The trader’s option

Posted by Marc Hodak on March 2, 2009 under Executive compensation, Invisible trade-offs, Unintended consequences | 2 Comments to Read

Nassim Nicholas Taleb has written a good description of what is now widely understood to be one of the key perverse incentives that fueled the recent credit bubble–i.e., the trader’s option:

Take two bankers. The first is conservative. He produces one annual dollar of sound returns, with no risk of blow-up. The second looks no less conservative, but makes $2 by making complicated transactions that make a steady income, but are bound to blow up on occasion, losing everything made and more. So while the first banker might end up out of business, under competitive strains, the second is going to do a lot better for himself. Why? Because banking is not about true risks but perceived volatility of returns: you earn a stream of steady bonuses for seven or eight years, then when the losses take place, you are not asked to disburse anything.

Like like many others cognizant of the moral hazards of the trader’s option, Taleb throws up his hands and recommends hiving off the risky portions of banking from the “utility” parts of banking, and heavily regulating the compensation of the latter.  So easily said, isn’t it?

Unfortunately, getting it done is another matter entirely.  Taleb’s proposal is basically a revival of Glass-Steagall in drag.  For those who are familiar with the real history of Glass-Steagall’s repeal, as opposed to the mythology of “deregulation that got us into this mess,” you know that the mandatory separation of commercial and investment banking/trading was full of unresolvable contradictions.  G-S presumed a bright line between debt and equity that simply no longer exists.

In fact, G-S itself, by trying to maintain a viable, and ultimately futile separation of commercial and investment banking, actually spurred the proliferation of instruments that blurred the division of debt and equity.  G-S was the godparent of the convertible warrants, junk bonds, credit default swaps, and plethora of fixed-income instruments that eventually made it obsolete.

Besides the self-defeating nature of such a regulatory split, the idea of reintroducing this form of regulation presumes that the perverse incentives that give traders an asymmetrical risk/reward profile can’t creep into ordinary lending, even though that is what clearly occurred in the bond markets of the last six years.  The only difference between the traders option and the perverse incentives for lending is that the former existed purely within organizations while the latter existed (and continues to exist) between separate institutions, with one institution behind them all that is impervious to the losses of its residual claimants, i.e., the government.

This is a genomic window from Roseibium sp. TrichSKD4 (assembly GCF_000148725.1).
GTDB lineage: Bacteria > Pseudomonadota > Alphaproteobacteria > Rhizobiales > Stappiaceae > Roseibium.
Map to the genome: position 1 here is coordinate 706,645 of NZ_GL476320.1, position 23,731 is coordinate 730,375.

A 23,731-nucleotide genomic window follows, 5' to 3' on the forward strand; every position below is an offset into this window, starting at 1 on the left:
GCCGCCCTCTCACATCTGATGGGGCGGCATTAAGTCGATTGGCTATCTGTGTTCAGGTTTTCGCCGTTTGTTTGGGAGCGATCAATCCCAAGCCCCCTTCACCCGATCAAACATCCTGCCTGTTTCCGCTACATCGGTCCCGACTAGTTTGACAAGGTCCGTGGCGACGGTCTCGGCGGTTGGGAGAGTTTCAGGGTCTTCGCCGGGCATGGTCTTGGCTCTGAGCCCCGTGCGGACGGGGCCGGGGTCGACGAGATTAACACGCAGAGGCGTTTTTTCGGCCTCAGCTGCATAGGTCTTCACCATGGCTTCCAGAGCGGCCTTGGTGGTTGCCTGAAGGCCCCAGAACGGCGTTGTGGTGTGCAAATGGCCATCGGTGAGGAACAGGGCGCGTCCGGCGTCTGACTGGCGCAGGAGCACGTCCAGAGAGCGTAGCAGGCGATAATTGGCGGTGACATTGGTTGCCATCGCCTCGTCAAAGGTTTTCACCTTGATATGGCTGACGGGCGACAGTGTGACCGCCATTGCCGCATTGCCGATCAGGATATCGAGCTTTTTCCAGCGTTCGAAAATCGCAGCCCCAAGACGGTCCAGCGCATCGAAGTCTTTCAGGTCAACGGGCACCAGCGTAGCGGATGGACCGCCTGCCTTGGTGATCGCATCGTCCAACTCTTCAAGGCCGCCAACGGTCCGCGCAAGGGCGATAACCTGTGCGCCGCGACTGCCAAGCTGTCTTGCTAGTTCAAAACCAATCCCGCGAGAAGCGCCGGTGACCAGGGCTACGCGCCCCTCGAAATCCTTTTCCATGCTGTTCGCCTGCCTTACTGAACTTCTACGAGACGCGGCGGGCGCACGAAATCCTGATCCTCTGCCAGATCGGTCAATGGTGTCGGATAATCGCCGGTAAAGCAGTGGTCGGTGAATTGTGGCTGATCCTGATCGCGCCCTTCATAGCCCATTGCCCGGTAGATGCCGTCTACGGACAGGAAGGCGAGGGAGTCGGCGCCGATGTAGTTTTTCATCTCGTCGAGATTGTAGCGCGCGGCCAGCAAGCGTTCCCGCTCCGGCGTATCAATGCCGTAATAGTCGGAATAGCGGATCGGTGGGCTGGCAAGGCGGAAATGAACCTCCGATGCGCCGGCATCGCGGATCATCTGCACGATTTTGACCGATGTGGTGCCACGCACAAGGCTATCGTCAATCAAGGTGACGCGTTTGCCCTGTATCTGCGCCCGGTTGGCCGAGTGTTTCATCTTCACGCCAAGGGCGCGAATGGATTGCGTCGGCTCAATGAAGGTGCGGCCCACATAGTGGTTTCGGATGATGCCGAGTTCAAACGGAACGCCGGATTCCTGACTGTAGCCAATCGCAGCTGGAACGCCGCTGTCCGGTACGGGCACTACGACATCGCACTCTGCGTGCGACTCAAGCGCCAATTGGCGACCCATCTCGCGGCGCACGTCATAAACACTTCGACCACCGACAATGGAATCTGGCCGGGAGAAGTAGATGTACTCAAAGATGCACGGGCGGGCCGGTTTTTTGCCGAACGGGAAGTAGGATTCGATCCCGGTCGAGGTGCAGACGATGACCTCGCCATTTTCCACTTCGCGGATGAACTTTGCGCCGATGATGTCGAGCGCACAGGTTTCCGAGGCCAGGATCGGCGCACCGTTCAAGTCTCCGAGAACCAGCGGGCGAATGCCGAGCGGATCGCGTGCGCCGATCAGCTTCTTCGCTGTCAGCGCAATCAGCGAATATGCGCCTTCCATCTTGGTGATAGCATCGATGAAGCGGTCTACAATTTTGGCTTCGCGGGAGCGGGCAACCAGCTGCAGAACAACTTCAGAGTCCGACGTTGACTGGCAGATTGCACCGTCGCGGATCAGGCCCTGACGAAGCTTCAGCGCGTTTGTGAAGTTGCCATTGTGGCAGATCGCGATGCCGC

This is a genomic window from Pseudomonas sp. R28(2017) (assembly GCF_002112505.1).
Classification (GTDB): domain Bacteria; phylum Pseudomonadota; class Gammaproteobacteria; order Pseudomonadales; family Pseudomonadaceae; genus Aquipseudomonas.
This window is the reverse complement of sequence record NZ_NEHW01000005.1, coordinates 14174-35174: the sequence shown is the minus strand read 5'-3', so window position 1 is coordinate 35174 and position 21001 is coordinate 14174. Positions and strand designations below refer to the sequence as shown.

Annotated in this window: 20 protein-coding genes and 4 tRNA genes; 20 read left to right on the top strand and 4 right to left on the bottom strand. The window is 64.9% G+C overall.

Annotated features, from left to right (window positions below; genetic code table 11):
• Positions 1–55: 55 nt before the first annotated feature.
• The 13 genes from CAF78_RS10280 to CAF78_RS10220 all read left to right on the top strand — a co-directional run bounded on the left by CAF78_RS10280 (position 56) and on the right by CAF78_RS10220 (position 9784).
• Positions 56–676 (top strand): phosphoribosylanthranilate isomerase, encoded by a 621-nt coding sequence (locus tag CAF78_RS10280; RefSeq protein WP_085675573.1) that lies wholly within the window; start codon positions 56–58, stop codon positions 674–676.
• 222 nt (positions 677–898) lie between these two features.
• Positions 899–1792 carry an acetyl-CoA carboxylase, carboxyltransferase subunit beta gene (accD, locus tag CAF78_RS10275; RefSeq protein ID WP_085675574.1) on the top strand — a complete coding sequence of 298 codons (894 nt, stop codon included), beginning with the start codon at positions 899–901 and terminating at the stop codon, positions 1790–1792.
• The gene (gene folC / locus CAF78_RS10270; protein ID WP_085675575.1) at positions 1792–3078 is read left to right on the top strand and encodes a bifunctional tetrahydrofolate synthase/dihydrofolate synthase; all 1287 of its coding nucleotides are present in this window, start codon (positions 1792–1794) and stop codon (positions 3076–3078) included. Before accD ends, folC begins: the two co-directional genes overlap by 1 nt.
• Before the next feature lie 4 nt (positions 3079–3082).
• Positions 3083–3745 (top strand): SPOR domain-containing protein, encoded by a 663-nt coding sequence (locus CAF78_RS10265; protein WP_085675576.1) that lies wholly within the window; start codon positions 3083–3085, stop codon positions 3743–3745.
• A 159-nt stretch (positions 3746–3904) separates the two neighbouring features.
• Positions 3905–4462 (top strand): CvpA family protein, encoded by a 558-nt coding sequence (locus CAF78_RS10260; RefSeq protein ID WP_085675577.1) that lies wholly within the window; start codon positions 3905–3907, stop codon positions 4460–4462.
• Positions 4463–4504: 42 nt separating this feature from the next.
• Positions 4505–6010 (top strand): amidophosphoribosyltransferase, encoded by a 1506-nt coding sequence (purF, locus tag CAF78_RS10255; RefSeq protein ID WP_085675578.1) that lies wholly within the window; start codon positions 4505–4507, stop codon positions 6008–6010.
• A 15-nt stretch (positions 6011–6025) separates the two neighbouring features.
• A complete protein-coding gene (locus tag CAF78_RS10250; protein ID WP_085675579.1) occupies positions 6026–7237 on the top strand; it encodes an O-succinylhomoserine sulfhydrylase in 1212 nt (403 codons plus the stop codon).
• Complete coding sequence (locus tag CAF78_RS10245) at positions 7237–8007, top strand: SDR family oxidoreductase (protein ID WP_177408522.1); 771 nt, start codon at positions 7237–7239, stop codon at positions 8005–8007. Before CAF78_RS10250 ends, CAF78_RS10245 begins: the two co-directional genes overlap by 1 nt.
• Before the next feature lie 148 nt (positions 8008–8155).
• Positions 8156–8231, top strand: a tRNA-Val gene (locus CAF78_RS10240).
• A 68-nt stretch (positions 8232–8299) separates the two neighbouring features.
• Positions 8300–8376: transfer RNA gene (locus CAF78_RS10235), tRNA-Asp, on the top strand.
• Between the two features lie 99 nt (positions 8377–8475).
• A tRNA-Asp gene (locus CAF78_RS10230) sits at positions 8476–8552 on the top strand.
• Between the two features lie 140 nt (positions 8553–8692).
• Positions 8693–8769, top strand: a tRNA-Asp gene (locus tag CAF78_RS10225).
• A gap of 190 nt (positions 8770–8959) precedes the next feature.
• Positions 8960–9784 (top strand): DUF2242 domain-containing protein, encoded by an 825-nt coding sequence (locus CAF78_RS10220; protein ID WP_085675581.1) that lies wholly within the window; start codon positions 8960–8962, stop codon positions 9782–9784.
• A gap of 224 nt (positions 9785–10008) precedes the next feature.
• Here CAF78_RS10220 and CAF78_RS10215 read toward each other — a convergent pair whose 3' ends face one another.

Rather than reestablish a complicated and, in the end, hopelessly unworkable regulatory regime based on arbitrarily defined banking activities, why not just fix the root causes of the perverse incentives themselves?  Within firms, one can create better risk-adjusted measures of performance as the basis for variable compensation, and at the same time effectively extend management’s time horizon.  We have successfully implemented sophisticated bonus mechanisms that do just that outside of the corporate financial services sector (and are starting to do it within that sector, now).

The problem between firms is more intractable.  Those incentives are the unintended results of policies driven  by political considerations in the one place where financial accountability is of little consequence–Washington, D.C.  We could certainly improve the situation of inter-firm incentives if we were asked to do so, but that would first require revamping the incentives of the legislators, which resemble the trader’s option on steroids.  That may have to await the next Constitutional Convention.

  • jd said,

    Why isn’t anyone else writing about Congress’s short-sightedness? Why isn’t their “greed” getting any air time? Why are Chris Dodd and Barney Frank still in their seats!

  • Dividing fiduciary attention » Hodak Value said,

    […] incentive problem has been well-detailed as “the trader’s option” here and here, as has the problematic side of its proposed regulatory remedies. Much of Dodd-Frank was […]

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